Loading presentation...

Present Remotely

Send the link below via email or IM


Present to your audience

Start remote presentation

  • Invited audience members will follow you as you navigate and present
  • People invited to a presentation do not need a Prezi account
  • This link expires 10 minutes after you close the presentation
  • A maximum of 30 users can follow your presentation
  • Learn more about this feature in our knowledge base article

Do you really want to delete this prezi?

Neither you, nor the coeditors you shared it with will be able to recover it again.


News Bias

No description

Jamie Breitner

on 14 October 2016

Comments (0)

Please log in to add your comment.

Report abuse

Transcript of News Bias

language that supports an ideological position (implicitly or explicitly)
in pairs or groups of three after reviewing this information:
This is an opinion, there isn't one right answer
but you should be able to explain your answer
** Where does bias lie: in the eye of the beholder or in the text itself? ** Is there such a phenomenon as good bias? * *Is it possible to avoid bias at all? ** Shouldn't we be entitled to the news we want to hear, and not be forced to swallow the news we need to hear? **
Read the Headline and Rate its Bias 1-5
Read the "Accuracy in Media" Excerpt
1. “Red Ed: Don’t call me ‘Red Ed’ (Oops we just did). ED Miliband yesterday pleaded: "Don't call me Red" - then delighted socialists with his left-leaning blueprint for Britain.” – The Sun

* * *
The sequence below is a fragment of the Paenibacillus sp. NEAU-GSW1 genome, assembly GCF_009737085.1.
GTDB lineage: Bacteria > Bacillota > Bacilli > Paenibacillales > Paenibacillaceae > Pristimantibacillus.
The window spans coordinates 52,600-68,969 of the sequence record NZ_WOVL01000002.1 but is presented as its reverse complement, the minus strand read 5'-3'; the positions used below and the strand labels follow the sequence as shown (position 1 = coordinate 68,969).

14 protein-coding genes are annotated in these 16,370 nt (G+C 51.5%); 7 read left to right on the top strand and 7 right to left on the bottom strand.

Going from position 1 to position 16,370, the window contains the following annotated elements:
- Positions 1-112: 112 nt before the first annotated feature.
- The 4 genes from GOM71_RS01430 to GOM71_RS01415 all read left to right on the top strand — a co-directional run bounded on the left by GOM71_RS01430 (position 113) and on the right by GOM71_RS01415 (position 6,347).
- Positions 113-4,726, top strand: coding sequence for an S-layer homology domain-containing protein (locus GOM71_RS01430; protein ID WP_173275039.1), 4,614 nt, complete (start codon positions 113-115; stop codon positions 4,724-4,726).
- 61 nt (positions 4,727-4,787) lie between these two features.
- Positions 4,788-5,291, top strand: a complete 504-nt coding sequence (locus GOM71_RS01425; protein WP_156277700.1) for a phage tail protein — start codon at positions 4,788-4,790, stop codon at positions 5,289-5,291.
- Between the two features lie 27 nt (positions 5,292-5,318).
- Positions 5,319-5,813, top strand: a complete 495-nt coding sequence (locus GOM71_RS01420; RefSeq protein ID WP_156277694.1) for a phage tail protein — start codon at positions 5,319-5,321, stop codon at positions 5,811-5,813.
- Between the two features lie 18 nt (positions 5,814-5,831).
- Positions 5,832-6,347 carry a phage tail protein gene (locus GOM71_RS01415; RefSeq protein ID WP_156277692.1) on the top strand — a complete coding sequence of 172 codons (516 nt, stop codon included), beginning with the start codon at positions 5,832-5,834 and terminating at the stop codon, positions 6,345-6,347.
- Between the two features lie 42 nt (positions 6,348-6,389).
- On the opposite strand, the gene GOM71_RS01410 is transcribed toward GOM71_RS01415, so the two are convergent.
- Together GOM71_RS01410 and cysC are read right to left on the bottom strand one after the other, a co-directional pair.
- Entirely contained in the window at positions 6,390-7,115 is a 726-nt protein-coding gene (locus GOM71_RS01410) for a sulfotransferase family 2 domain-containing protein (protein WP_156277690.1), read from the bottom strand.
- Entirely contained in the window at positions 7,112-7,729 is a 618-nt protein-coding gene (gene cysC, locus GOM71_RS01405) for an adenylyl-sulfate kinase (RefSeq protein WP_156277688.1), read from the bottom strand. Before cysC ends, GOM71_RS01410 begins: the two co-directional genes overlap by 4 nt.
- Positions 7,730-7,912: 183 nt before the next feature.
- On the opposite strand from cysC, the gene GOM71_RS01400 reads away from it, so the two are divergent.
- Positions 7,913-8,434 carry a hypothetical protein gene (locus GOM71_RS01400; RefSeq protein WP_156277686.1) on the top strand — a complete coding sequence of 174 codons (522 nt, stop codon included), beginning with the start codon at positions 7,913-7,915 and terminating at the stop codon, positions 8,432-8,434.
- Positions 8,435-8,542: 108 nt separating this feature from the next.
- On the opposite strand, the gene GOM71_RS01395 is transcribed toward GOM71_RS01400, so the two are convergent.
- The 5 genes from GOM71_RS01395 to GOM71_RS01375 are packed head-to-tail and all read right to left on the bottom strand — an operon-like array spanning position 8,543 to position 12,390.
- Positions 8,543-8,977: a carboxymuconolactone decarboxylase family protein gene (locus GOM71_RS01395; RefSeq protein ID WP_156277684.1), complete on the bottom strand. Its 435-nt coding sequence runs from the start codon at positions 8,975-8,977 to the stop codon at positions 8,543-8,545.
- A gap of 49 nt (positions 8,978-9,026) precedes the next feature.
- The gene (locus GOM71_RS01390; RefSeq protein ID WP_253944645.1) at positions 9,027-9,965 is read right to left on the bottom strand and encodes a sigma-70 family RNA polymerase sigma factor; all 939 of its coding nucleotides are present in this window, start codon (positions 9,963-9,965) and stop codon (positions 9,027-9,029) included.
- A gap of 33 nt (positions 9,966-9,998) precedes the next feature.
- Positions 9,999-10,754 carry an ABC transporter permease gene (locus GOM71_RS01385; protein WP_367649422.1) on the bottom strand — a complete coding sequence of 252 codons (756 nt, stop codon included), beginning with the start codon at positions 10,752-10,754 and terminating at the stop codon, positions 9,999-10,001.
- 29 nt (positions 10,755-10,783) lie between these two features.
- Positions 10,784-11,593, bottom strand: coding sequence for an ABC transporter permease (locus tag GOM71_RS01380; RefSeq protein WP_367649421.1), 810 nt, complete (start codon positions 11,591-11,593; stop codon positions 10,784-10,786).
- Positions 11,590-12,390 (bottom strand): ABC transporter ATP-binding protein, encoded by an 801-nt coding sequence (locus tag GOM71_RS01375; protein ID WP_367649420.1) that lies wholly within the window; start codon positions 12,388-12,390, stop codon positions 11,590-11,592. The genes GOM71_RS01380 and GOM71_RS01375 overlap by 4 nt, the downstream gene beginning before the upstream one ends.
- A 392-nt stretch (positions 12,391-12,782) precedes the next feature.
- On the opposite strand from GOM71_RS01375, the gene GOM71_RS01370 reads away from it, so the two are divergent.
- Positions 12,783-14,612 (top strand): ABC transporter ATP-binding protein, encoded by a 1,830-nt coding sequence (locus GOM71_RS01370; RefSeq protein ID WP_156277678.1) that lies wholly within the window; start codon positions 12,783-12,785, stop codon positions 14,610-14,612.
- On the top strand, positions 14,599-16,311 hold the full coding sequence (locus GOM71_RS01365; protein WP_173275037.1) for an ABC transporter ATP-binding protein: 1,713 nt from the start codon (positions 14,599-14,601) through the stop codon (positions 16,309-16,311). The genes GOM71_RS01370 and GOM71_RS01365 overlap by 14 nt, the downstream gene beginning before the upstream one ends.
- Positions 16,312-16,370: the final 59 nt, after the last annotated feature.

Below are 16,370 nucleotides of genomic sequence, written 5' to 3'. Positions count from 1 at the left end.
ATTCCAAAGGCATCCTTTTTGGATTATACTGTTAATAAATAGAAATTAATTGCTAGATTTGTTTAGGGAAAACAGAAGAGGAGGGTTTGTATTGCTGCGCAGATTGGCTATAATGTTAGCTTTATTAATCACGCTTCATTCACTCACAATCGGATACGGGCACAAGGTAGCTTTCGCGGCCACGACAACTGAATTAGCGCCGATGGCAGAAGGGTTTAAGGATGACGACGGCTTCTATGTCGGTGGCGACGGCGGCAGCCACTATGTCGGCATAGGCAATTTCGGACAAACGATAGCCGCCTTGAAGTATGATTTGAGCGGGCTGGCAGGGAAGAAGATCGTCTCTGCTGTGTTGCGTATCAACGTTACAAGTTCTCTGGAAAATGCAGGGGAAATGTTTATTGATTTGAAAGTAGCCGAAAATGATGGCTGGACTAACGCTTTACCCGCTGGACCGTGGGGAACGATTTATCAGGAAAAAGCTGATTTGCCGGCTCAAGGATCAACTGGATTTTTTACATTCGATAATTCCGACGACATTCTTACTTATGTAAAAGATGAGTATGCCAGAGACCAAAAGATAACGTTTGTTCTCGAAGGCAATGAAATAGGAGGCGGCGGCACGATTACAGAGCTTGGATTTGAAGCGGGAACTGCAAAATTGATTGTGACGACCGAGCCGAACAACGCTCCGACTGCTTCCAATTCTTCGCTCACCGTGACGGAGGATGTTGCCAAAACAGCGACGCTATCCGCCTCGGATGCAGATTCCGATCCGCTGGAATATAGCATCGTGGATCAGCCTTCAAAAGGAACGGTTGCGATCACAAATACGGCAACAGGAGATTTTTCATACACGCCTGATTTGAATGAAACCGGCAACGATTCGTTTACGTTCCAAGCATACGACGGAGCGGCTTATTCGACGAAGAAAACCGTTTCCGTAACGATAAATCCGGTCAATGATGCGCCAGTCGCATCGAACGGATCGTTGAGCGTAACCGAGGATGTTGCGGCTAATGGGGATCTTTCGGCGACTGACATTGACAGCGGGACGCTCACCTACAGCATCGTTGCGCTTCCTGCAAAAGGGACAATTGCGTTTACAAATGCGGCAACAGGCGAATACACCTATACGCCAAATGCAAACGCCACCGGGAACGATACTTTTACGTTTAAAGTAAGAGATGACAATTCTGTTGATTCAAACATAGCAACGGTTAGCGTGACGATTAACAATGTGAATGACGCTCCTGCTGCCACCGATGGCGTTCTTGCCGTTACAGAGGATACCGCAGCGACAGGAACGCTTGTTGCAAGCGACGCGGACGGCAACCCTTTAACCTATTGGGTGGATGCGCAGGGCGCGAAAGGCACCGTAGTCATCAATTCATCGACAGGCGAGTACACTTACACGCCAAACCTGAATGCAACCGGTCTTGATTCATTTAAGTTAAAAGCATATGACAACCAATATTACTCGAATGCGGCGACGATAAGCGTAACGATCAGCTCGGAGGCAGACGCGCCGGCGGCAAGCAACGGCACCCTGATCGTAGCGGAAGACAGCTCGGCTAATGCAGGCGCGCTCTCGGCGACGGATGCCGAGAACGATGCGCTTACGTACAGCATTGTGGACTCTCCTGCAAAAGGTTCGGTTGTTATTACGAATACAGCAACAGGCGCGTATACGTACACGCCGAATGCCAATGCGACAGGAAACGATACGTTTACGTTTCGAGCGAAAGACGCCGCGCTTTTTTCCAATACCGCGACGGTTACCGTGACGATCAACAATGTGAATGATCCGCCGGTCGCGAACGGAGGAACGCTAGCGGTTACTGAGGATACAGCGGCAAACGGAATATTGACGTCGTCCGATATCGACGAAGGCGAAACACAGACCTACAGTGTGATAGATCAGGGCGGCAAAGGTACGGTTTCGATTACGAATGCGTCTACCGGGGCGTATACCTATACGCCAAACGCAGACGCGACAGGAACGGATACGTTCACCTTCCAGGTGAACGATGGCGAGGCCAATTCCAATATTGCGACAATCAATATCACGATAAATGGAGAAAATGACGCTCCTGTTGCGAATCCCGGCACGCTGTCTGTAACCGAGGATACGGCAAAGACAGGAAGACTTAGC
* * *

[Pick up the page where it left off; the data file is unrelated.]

2. “White House Set to Change its Tone.” – Financial Times

3. “Obama tries to save Dems from wipe out.” – Fox News

4. “Joe Biden To Dems: Take Tea Party Candidates Seriously.” – Huffington Post

5. “British households pay £440 a year to be an EU member ... but don't get it back.” – The Telegraph
is the
public editor
of the New York Times. Someone please read the definition of public editor at the bottom of the page out loud.
is the
managing editor
of the New York Times. Managing editors are second in command after Editor in Chief.
Read the excerpt of the exchange between Sullivan and Baquet.
Thursday, November 5, 2015
Vol XCIII, No. 311
Fill in the circles and/or add more to create a web
What is bias?
Answer in Your Pair or Group,
be prepared to discuss next class
The New York Times is considered the newspaper of record.
Newspaper of record is a term that typically refers to a major newspaper that has a large circulation and whose editorial and news-gathering functions are considered professional and typically authoritative.
Do you think Ms. Sullivan and Mr. Baquet's exchange shows that the Times is not living up to this reputation? Explain your answer.
News Bias
Go to 1 major news website like The Guardian or CNN
AND 1 wire source like routers.com or yahoonews
How many of the featured, or breaking stories are hard news, how many are soft?
Record the news source, the types of stories/headlines, etc.
Find one news article to analyze for BIAS on Friday.
News stories are basically divided into two types: hard news and soft news.
up-to-the-minute news
events that are reported immediately
Politics, war, economics and crime used to be considered hard news
background information
human-interest stories
arts, entertainment, lifestyles
A hard news story takes a factual approach: What happened? Who was involved? Where and when did it happen? Why?
A soft news story tries to entertain or advise the reader. For example, newspaper or TV stories that promise “news you can use.” such as tips on how to stretch properly before exercising, or what to look for when buying a new computer.
Wire News: an organization that gathers news reports and sells them to subscribing news organizations.
Three main wire sources: Associated Press, Reuters and Agence France-Presse
(note: search "AP news" not just Associated Press or you will see the site about the AP, not their news.)
Trade Articles with a partner and find examples of bias in your partner's article. When possible, be specific about which type of bias it is (see vocabulary list).
Full transcript